|System: Wii (WiiWare)||Review Rating Legend|
|Dev: Gameloft||1.0 - 1.9 = Avoid||4.0 - 4.4 = Great|
|Pub: Gameloft||2.0 - 2.4 = Poor||4.5 - 4.9 = Must Buy|
|Release: June 16, 2008||2.5 - 2.9 = Average||5.0 = The Best|
|Players: 1-2||3.0 - 3.4 = Fair|
|ESRB Rating: Everyone||3.5 - 3.9 = Good|
Sometimes old games retain their charm. But more often, they simply feel dated, or worse, raise the question, "How did people find this entertaining?" The latter is the case with Block Breaker Deluxe, a sad attempt to revitalize the 1976 arcade classic Breakout (or if you prefer, the arcade classic Arkanoid from a decade later).
Of course, it's a familiar setup: there are some blocks on the screen, with a Pong-style paddle at the bottom; the player moves the paddle horizontally to meet a ball and bounce it into the blocks. If the player misses the ball and it escapes via the bottom of the screen, they lose a turn. When all the blocks are gone, it's time for the next level. Even the low-resolution graphics and terrible funk/disco music evoke times past.
But BBD is a WiiWare title, not a Virtual Console download, meaning that it's a new product rather than a port from a classic system. Indeed, there are some innovations that, for a few minutes at least, can hold a cynical gamer's attention in 2008.
First is the weird, tacky '80s theme. After the very modern-looking, 3-D introduction of the Gameloft logo, one gets the sense he's playing a fighting game from two decades ago. The story is that there's a Block Breaker tournament with a high entry fee, and to raise the money, you have to overcome a series of challenges in nightclubs for profit. Each nightclub is a level, and success unlocks various items (including a statue of a naked woman) and additional clubs. To go with the old-school-fighting-game atmosphere, the club's owner taunts the player before each set of blocks, and blurts out annoying exclamations during play.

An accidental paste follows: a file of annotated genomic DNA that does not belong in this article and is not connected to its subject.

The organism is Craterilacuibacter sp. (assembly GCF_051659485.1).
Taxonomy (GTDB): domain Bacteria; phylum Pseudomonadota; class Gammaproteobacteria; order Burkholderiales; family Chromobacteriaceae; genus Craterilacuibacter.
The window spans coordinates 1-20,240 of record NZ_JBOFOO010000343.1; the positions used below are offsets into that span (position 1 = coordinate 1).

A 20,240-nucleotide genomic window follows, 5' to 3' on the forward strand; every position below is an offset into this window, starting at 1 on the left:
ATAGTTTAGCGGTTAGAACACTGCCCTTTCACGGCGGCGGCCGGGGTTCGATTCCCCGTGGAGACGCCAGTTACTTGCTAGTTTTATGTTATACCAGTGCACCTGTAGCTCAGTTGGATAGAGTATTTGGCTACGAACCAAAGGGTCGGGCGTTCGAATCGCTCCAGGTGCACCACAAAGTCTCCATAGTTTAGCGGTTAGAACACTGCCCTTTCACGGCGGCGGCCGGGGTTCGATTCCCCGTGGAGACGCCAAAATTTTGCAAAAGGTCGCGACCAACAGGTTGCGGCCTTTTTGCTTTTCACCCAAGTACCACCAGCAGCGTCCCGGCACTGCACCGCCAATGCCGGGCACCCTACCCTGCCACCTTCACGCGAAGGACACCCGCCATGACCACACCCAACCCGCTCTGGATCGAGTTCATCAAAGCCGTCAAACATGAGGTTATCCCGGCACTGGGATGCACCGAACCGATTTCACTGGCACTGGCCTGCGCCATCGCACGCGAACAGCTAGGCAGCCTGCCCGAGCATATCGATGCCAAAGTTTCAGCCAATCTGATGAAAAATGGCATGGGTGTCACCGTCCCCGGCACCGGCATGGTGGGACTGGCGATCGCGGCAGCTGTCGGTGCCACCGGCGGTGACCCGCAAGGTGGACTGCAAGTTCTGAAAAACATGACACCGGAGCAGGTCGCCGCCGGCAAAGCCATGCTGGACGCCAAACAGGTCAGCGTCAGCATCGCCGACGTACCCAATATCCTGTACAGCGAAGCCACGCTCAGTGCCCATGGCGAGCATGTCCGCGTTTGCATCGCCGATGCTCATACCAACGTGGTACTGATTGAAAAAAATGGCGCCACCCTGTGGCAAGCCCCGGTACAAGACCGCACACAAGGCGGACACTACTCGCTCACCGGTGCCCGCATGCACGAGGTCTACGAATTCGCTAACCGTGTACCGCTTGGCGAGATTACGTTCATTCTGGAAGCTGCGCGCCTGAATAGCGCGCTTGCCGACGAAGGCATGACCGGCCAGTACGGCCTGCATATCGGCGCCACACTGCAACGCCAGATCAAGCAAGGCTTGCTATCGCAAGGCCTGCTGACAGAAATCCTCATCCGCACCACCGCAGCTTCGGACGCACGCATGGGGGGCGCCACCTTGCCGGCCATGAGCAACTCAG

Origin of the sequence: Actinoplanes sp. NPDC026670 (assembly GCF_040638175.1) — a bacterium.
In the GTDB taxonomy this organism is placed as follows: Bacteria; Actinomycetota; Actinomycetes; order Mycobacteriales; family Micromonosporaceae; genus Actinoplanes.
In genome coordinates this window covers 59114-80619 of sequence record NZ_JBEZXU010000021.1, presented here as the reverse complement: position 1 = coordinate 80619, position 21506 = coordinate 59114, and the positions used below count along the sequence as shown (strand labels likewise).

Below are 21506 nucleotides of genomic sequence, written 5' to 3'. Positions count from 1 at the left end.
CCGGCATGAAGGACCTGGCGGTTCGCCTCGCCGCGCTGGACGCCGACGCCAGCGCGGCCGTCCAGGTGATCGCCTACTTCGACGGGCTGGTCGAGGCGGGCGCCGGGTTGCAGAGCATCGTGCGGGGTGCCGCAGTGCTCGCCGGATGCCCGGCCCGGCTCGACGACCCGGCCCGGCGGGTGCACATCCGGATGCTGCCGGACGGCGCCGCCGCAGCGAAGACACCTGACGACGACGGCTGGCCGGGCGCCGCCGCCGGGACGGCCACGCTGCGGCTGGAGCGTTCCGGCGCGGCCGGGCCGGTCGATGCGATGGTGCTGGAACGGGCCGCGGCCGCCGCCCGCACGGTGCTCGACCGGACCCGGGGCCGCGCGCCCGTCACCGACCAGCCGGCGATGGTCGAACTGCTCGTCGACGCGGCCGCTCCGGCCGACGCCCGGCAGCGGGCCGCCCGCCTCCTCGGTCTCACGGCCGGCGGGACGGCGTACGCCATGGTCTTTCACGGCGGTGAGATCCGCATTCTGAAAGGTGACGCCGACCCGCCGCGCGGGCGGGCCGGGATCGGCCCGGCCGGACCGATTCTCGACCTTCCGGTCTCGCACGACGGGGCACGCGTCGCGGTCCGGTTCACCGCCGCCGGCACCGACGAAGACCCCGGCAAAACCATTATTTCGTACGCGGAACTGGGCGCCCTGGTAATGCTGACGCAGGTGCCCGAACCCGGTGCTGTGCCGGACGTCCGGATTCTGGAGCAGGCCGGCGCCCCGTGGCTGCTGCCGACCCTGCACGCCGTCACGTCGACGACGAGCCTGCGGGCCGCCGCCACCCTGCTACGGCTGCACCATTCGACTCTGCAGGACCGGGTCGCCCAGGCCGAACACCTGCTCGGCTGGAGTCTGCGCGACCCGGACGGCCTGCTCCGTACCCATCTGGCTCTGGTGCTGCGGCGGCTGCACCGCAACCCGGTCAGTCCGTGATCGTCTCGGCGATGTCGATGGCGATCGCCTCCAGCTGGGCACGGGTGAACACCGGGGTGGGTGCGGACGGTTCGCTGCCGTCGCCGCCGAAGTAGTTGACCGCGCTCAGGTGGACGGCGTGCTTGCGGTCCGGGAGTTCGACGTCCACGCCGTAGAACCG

Second, and more important, there are many types of blocks. Some take several hits to disappear, and others are metallic and nearly unbreakable, serving mainly as obstacles - the player must angle the ball around the metallic blocks to take out the more fragile ones and pass the level.
Some of the blocks contain power-ups though, and that's where the problems start. To control the paddle, players use the pointer function of the Wii-mote, and it works pretty well for the most part (sometimes it can be hard to hold the paddle steady). To control the icon that collects the power-ups, players use the pointer function of the Wii-mote again. Horizontally, the paddle and pointer are always in the same place; players can move the pointer vertically as well.
As a result, if a power-up is on one side of the screen, the only way to get it is to move the paddle to that side, whether the ball is there or not. Especially if the ball is moving quickly, doing so will often cost a turn, which kills the power-up. Having the pointer as a second option for collecting power-ups is nice (on the old games, players could only catch them on the paddles), but it ends up being more of a distraction than an aid.